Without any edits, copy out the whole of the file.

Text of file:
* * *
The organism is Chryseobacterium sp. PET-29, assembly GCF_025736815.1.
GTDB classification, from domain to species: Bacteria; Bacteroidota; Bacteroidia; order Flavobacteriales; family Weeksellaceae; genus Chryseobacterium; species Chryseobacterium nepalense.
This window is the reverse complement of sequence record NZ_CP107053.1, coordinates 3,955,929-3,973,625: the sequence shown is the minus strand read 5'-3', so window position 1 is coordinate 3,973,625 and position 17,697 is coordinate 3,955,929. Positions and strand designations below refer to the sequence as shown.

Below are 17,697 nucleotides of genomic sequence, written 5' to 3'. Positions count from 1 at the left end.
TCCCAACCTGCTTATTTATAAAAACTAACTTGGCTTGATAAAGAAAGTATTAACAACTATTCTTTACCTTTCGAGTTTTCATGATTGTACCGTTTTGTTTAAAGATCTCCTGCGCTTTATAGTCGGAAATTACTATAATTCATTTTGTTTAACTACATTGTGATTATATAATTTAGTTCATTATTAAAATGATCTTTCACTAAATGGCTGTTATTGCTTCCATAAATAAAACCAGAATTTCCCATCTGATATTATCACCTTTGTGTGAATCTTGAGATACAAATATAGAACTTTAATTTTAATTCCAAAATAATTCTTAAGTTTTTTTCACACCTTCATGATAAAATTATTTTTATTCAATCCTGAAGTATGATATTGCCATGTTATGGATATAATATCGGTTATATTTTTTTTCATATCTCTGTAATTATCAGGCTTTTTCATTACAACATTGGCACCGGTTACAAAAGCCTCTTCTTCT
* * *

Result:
The organism is Chryseobacterium sp. PET-29, assembly GCF_025736815.1.
GTDB classification, from domain to species: Bacteria; Bacteroidota; Bacteroidia; order Flavobacteriales; family Weeksellaceae; genus Chryseobacterium; species Chryseobacterium nepalense.
This window is the reverse complement of sequence record NZ_CP107053.1, coordinates 3,955,929-3,973,625: the sequence shown is the minus strand read 5'-3', so window position 1 is coordinate 3,973,625 and position 17,697 is coordinate 3,955,929. Positions and strand designations below refer to the sequence as shown.

Below are 17,697 nucleotides of genomic sequence, written 5' to 3'. Positions count from 1 at the left end.
TCCCAACCTGCTTATTTATAAAAACTAACTTGGCTTGATAAAGAAAGTATTAACAACTATTCTTTACCTTTCGAGTTTTCATGATTGTACCGTTTTGTTTAAAGATCTCCTGCGCTTTATAGTCGGAAATTACTATAATTCATTTTGTTTAACTACATTGTGATTATATAATTTAGTTCATTATTAAAATGATCTTTCACTAAATGGCTGTTATTGCTTCCATAAATAAAACCAGAATTTCCCATCTGATATTATCACCTTTGTGTGAATCTTGAGATACAAATATAGAACTTTAATTTTAATTCCAAAATAATTCTTAAGTTTTTTTCACACCTTCATGATAAAATTATTTTTATTCAATCCTGAAGTATGATATTGCCATGTTATGGATATAATATCGGTTATATTTTTTTTCATATCTCTGTAATTATCAGGCTTTTTCATTACAACATTGGCACCGGTTACAAAAGCCTCTTCTTCT